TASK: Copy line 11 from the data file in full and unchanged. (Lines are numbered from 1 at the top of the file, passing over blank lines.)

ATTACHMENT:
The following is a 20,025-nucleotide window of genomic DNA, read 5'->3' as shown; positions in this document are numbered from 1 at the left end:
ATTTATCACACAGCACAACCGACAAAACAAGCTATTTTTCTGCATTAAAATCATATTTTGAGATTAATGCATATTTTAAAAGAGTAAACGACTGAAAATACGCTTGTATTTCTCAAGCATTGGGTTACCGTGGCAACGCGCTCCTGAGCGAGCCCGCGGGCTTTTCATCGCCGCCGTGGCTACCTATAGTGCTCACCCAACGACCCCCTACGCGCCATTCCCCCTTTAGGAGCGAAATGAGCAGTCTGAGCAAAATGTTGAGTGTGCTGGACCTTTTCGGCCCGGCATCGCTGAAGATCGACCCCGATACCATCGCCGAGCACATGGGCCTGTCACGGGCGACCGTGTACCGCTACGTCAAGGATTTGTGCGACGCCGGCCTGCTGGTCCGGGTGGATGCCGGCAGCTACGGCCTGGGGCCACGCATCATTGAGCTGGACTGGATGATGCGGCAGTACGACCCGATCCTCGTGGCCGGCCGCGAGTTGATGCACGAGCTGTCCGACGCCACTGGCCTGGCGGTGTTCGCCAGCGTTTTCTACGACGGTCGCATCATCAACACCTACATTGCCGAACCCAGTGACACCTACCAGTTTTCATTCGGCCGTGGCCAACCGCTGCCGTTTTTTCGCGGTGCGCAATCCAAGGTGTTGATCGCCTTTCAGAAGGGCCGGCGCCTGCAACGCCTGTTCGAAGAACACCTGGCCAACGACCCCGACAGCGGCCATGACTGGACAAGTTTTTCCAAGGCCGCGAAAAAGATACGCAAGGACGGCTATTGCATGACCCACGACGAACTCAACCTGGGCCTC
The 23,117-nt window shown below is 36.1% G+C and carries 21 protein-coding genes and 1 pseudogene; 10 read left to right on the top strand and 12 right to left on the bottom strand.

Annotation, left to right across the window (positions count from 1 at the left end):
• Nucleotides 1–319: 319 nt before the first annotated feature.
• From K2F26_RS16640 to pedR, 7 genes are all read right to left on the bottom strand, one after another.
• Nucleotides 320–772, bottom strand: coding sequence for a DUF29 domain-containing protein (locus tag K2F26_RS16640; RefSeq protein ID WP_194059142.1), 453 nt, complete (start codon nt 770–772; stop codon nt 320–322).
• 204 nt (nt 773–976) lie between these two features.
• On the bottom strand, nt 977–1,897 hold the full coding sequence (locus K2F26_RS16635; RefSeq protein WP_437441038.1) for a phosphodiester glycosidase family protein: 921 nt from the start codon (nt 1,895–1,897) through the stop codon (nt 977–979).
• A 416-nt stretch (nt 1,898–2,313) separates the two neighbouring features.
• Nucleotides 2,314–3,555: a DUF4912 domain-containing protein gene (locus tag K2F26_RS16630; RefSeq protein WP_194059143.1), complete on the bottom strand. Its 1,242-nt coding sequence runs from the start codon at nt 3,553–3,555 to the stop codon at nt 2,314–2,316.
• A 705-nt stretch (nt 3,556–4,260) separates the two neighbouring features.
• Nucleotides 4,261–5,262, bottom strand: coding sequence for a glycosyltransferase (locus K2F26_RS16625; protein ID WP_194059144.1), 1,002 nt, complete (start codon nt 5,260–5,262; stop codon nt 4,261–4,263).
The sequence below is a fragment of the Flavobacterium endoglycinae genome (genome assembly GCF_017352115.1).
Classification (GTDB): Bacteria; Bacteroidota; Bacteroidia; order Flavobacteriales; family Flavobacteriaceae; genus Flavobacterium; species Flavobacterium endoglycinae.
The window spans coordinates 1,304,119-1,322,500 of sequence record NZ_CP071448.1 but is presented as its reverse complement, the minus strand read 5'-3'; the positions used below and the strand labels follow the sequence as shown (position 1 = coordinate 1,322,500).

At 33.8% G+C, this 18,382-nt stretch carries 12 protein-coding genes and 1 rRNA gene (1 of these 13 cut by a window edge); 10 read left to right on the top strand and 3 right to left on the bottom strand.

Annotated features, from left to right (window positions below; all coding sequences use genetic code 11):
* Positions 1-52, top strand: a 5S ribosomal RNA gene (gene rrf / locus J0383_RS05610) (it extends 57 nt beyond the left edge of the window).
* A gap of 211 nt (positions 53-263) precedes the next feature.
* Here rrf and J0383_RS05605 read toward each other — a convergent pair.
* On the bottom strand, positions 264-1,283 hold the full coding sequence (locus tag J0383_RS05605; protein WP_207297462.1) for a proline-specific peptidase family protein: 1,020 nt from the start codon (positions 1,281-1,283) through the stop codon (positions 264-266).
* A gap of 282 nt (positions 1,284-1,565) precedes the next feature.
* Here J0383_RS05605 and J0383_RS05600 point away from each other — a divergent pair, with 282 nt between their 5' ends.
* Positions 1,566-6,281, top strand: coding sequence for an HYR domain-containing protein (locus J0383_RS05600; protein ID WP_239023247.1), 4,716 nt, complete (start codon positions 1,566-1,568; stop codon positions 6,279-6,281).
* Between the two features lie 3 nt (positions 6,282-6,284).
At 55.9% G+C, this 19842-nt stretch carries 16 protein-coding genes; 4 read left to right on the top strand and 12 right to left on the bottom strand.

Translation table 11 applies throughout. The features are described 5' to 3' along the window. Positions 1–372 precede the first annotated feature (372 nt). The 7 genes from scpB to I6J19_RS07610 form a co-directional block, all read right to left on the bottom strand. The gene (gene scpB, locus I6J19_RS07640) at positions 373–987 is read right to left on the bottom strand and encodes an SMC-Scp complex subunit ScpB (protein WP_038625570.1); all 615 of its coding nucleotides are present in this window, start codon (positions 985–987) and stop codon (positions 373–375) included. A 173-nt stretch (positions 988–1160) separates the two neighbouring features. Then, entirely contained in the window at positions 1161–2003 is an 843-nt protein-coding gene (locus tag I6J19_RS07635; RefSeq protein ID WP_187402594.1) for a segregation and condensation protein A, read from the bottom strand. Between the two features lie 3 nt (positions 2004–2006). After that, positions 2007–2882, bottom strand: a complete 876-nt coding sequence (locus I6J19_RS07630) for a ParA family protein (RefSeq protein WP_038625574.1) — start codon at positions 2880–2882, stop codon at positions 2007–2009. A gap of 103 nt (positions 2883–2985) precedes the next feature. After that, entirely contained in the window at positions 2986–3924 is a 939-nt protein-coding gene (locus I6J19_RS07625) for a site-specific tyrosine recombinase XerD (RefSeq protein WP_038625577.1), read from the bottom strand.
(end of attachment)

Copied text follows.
• Nucleotides 2,314–3,555: a DUF4912 domain-containing protein gene (locus tag K2F26_RS16630; RefSeq protein WP_194059143.1), complete on the bottom strand. Its 1,242-nt coding sequence runs from the start codon at nt 3,553–3,555 to the stop codon at nt 2,314–2,316.